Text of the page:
It turned out a lot of people on this mini-bus were going on the Northern Lights tour tonight. I had told Oshsckah that I was going on the trip tonight and he assured me despite the weather, the forecast was a KP 6 a very strong storm so chances to see the Northern Lights were high and that having spoken to his colleagues the weather was to clear up for a few hours late tonight. It will go ahead he assured me. Sure enough an email come through to my phone confirming this. I was over joyed. I didn’t come to Iceland to specifically see the Northern Lights because I know how unpredictable they are but if I saw one of Mother Nature’s most beautiful gifts then of course I would be happy.

By time I got back to the hotel I didn’t have enough time to go out to eat so I ate my final cookie, got a quick shower to warm up and charged my camera gear ready for tonight. The rain began to fall again and despite the KP index still being 6 that excitement and hope began to slowly fade away. My weather apps said rain and overcast all night. I doubted my tour guides knowledge. On time I was picked up by a bigger minibus this time but again only holding around 20 people and again I was one of the last to be picked up due to the location of the hotel. I found a spare seat and off we went into the night. I can’t even begin to type our Northern Lights tour guides name but he was a lovely guy who gave a brilliant explanation of the Aurora Borealis and how to take pictures of them (I knew how to as I’d been practicing for weeks in my back garden on my technique so I was fully ready should they appear to capture them). He assured us all again that local knowledge it will clear and he was adamant that tonight would be a wonderful show. We drove for over 50 minutes away from the city and deep into the heart of the country, close to the airport. He pulled over and switched off the lights and told us he could see them. We all got off the bus and he pointed towards the sky.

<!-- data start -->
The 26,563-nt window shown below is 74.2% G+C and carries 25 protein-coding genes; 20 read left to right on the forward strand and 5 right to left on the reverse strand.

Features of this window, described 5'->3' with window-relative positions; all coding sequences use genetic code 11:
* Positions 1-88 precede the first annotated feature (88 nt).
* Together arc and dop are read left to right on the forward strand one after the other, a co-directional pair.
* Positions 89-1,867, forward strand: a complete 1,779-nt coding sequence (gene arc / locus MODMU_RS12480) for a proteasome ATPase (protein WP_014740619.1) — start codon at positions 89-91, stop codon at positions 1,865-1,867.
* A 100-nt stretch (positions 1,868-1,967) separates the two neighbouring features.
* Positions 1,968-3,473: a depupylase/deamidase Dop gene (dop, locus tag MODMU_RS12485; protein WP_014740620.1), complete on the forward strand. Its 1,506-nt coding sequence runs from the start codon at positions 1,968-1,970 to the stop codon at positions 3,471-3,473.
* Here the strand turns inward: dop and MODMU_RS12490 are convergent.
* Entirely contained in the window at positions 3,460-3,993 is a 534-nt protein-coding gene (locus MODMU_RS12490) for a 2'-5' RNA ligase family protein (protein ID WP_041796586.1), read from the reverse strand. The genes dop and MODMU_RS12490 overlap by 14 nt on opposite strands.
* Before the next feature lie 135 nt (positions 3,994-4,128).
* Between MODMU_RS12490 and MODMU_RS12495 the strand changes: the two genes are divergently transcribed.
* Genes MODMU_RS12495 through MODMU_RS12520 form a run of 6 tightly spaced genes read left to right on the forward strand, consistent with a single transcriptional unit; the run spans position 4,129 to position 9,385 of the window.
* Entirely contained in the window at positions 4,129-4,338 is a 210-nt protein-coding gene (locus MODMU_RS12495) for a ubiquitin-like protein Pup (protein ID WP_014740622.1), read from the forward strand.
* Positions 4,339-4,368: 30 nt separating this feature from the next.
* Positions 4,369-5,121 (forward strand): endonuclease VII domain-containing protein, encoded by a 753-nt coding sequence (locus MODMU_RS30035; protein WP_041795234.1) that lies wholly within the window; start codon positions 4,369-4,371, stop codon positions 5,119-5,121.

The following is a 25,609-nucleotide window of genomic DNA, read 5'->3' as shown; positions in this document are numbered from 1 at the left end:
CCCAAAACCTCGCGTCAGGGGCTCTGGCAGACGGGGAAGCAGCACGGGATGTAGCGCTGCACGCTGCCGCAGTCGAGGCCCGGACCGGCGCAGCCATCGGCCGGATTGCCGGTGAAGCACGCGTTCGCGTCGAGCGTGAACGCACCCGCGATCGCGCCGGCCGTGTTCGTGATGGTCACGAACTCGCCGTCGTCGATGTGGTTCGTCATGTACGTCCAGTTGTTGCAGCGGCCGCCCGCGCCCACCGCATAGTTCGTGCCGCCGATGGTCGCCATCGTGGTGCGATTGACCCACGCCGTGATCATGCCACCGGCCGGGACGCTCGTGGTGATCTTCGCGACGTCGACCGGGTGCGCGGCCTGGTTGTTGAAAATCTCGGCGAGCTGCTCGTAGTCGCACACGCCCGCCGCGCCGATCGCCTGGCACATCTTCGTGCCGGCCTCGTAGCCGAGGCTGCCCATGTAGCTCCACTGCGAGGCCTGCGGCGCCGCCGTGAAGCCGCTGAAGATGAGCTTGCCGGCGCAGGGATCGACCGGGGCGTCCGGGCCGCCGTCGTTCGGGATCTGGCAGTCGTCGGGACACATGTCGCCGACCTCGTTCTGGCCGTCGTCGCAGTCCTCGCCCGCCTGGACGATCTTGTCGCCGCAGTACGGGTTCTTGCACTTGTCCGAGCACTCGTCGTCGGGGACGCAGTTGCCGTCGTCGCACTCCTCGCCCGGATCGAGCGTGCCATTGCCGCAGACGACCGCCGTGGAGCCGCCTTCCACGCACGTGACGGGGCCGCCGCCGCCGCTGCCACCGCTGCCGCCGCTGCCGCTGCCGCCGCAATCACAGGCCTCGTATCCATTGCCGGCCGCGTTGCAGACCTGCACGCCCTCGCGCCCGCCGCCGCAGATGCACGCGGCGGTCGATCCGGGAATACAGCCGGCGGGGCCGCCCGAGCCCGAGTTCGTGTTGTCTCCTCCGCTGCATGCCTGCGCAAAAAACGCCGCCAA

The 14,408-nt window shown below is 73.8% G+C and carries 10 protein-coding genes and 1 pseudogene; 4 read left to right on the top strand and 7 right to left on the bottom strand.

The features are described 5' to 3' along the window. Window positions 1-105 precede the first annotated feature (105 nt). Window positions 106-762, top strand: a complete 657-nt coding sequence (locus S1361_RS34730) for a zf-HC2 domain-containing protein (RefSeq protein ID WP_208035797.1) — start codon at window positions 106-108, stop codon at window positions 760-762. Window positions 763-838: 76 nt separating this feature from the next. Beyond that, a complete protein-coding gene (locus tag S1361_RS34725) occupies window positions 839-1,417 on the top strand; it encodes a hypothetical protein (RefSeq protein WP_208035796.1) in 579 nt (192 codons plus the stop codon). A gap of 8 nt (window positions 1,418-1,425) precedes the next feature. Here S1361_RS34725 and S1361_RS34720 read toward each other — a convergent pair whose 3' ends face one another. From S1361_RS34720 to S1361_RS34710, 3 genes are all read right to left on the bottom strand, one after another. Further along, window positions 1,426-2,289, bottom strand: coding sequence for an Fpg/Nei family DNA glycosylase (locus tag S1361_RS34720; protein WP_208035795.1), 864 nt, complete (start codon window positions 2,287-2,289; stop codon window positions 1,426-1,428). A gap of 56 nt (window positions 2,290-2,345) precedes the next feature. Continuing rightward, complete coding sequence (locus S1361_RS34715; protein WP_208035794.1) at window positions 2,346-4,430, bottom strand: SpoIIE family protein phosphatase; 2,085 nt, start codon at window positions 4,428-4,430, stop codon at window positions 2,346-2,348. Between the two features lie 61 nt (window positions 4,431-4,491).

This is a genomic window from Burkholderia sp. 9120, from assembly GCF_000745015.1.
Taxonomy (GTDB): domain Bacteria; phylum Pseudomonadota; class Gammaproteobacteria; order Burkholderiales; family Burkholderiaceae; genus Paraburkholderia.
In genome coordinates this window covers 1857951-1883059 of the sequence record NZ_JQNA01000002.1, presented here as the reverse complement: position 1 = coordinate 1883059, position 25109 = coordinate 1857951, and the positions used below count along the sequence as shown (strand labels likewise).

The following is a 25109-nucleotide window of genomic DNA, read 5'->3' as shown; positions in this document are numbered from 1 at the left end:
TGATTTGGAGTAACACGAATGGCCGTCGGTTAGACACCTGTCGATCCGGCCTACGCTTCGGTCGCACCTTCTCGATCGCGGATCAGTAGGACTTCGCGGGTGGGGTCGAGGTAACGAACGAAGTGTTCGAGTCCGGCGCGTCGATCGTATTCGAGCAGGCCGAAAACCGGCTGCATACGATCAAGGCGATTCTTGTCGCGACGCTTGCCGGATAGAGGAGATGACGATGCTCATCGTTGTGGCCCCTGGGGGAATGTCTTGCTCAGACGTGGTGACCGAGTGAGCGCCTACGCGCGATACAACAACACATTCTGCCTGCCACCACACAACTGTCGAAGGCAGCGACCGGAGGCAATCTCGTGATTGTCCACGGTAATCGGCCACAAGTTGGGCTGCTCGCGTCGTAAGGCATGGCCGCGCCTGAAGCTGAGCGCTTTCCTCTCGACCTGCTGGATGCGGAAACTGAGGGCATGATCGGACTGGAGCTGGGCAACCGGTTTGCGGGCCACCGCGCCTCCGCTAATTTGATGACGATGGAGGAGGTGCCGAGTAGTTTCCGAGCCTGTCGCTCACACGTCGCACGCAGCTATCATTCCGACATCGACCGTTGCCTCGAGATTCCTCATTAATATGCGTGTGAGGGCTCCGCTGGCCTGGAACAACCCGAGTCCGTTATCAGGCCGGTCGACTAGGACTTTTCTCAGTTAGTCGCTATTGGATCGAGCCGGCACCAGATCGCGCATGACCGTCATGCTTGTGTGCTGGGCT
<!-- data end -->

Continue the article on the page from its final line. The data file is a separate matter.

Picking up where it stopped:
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My first glimpse of the Northern Lights